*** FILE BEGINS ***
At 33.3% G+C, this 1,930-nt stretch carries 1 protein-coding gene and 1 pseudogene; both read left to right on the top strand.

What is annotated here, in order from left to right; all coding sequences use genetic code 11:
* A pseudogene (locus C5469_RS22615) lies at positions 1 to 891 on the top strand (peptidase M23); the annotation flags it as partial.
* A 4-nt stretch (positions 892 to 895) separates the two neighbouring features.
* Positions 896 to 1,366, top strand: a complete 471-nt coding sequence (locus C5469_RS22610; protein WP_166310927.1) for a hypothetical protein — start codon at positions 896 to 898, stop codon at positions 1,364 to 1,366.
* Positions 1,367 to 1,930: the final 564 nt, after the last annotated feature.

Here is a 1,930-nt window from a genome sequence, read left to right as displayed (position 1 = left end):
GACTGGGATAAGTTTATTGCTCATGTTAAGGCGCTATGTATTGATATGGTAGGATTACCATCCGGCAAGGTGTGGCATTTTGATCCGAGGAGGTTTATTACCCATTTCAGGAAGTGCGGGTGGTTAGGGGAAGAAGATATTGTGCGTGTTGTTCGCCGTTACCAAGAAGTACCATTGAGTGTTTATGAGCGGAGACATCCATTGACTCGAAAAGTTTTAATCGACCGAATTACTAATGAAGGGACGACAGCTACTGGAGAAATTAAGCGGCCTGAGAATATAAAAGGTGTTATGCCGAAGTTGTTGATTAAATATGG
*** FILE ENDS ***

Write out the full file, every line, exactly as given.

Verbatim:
At 33.3% G+C, this 1,930-nt stretch carries 1 protein-coding gene and 1 pseudogene; both read left to right on the top strand.

What is annotated here, in order from left to right; all coding sequences use genetic code 11:
* A pseudogene (locus C5469_RS22615) lies at positions 1 to 891 on the top strand (peptidase M23); the annotation flags it as partial.
* A 4-nt stretch (positions 892 to 895) separates the two neighbouring features.
* Positions 896 to 1,366, top strand: a complete 471-nt coding sequence (locus C5469_RS22610; protein WP_166310927.1) for a hypothetical protein — start codon at positions 896 to 898, stop codon at positions 1,364 to 1,366.
* Positions 1,367 to 1,930: the final 564 nt, after the last annotated feature.

Here is a 1,930-nt window from a genome sequence, read left to right as displayed (position 1 = left end):
GACTGGGATAAGTTTATTGCTCATGTTAAGGCGCTATGTATTGATATGGTAGGATTACCATCCGGCAAGGTGTGGCATTTTGATCCGAGGAGGTTTATTACCCATTTCAGGAAGTGCGGGTGGTTAGGGGAAGAAGATATTGTGCGTGTTGTTCGCCGTTACCAAGAAGTACCATTGAGTGTTTATGAGCGGAGACATCCATTGACTCGAAAAGTTTTAATCGACCGAATTACTAATGAAGGGACGACAGCTACTGGAGAAATTAAGCGGCCTGAGAATATAAAAGGTGTTATGCCGAAGTTGTTGATTAAATATGG